Triumph and Power, the Scandinavian way
Since their debut self-titled album in 2001, Grand Magus have continued to deliver new records every couple of years and making their name known more and more in the metal community. Inspired by Icelandic folklore and legends and influenced by bands such as Manowar this trio of musicians have released their seventh studio album “Triumph and Power”. I caught up with the lead singer and guitarist Janne “JB” Christofferson during the UK leg of the Behemoth tour to discuss their music, their creative process, believes and future plans.
HMA: You have a new record out, “Triumph of the Power”, can you tell me a bit about it and how has the response been so far?
Grand Magus: The album was released in January, this year. As far as I can tell, it’s our biggest album yet. The fan response has been great. It was really a pleasant album to make, you know. Everything just worked and fell into place, you know. So it’s good.
HMA: How did you choose your name, is that an Aleister Crowley reference, and tribute?
Grand Magus: Yes, definitely from Crowley. The things have changed over the years, you know. When we started, back in ninety-eight, ninety-nine, I was pretty much into stuff like that back then. There wasn’t, you know. Nowadays everyone knows about stuff like this. You have this whole so-called occult thing going on, you know. So we dropped that really early on and went into the, you know, the Scandinavian Viking thing pretty early.
HMA: So you started with the Crowley’s magic?
Grand Magus: Yeah, kind of, but for me, it was really, you know the ritual magic thing was really something that was very closely connected to the ideas in the Scandinavian tradition as well. Because it’s about self-development, you know. So it’s basically the same thing. But then we stopped talking about, you know, magic and stuff like that.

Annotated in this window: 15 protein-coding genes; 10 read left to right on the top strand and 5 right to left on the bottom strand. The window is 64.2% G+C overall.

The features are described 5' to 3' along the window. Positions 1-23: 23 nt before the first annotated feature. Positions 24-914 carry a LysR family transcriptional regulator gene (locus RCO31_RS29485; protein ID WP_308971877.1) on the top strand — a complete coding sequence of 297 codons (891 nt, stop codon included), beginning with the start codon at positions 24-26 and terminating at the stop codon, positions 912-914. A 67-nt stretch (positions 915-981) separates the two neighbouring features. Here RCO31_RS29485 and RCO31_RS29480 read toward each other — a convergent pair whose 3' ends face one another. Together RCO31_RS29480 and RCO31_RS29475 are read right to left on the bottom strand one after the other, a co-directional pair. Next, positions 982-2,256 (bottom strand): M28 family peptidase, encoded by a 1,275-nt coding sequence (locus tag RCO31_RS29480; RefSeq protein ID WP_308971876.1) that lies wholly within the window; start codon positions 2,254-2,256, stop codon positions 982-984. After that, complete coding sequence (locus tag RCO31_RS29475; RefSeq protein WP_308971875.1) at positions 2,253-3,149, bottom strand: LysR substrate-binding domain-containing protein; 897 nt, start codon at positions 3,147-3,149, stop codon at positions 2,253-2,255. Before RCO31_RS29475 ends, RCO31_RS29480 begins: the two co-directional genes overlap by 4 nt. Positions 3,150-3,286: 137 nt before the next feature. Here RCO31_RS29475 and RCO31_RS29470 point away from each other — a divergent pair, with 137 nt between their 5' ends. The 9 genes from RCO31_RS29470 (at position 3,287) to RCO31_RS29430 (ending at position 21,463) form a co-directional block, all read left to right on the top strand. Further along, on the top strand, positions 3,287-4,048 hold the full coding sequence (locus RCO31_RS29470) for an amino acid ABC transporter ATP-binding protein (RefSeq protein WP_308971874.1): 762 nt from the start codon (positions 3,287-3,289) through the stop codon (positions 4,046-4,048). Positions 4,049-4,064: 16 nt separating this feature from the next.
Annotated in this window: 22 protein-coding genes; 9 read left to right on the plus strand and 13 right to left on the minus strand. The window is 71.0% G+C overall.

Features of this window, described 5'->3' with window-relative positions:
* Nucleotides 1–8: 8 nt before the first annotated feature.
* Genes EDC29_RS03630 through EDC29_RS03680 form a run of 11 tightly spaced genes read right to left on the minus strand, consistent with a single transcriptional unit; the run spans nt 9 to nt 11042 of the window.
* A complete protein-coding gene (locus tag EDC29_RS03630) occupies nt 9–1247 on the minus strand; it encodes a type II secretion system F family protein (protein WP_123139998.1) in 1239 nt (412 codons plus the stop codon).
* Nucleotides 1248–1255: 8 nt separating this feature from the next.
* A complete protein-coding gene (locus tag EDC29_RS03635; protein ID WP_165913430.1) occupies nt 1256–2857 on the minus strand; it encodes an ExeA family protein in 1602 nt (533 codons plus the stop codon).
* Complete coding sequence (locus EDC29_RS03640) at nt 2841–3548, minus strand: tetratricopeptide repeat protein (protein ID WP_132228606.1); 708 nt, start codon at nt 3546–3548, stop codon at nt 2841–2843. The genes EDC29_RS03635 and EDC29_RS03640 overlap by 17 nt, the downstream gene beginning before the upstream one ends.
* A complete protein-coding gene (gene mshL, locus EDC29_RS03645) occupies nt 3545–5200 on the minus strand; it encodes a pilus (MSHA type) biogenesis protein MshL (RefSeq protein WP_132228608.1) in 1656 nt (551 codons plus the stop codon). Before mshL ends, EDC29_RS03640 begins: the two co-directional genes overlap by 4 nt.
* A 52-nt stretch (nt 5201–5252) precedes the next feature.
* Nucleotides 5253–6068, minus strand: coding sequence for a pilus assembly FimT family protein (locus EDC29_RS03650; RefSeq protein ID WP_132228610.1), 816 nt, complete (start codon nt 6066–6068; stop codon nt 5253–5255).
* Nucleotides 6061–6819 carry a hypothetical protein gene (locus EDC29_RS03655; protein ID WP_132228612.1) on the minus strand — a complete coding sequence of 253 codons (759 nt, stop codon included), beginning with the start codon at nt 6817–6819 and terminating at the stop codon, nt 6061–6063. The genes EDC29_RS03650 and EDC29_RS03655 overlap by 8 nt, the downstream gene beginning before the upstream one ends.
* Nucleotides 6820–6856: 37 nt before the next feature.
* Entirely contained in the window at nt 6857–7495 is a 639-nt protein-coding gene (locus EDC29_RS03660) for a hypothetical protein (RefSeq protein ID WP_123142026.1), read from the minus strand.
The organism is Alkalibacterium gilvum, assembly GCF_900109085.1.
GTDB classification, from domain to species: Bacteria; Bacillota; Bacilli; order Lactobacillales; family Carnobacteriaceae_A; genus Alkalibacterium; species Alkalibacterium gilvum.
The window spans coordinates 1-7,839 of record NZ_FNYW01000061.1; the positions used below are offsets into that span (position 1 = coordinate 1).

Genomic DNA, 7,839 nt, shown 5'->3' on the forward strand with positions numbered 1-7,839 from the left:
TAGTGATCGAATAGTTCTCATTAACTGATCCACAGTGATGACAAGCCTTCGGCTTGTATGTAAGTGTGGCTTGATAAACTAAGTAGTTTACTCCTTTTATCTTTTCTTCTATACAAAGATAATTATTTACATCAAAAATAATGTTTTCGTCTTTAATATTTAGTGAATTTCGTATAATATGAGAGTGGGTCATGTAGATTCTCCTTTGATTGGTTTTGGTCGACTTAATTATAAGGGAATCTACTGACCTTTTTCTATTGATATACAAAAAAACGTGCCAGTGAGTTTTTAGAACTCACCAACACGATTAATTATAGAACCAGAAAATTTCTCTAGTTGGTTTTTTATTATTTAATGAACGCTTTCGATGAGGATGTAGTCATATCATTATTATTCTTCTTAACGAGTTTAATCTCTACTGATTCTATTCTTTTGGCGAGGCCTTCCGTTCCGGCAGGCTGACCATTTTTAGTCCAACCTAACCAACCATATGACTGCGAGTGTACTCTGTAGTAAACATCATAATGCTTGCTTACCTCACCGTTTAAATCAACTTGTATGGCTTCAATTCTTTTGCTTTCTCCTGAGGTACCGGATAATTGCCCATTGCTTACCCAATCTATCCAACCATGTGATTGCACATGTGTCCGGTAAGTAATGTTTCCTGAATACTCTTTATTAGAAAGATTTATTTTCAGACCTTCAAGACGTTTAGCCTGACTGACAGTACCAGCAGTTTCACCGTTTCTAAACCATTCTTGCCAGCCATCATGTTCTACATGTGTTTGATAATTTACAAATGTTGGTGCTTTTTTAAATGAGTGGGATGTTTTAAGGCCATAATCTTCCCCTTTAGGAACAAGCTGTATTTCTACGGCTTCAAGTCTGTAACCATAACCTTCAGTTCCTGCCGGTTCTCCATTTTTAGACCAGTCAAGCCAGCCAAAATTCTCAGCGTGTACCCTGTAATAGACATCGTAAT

HMA: About your artwork, are you involved with the album covers process? Do you give direction to your artist? And do you use the same artist?
Grand Magus: No. This latest album, the artwork was done by a guy called Anthony Roberts. It’s the first time we’ve used him. I just feel that we should have used him earlier; because I’m really happy with the way it turned out. Yeah. Yes, we are, I mean we are very involved in that sense that we always have final say in what we use, you know? We have ideas about what we’re using, but we also give a lot of freedom to the artists that we work with.
HMA: Do you give him your songs before they’re actually released so he can get inspiration for the artwork?
Grand Magus: No, but definitely a title, you know. So Anthony had the title before he did the artwork, you know, for the album. I don’t think he heard all the songs before it. Yeah, but you know the artwork has to be done before the records are done. You can’t record a record, and then have someone do the artwork. Everything has to be prepared in advance because otherwise the schedule gets completely fucked up.
HMA: Your songs and albums titles seem to have a very epic and fantasy theme.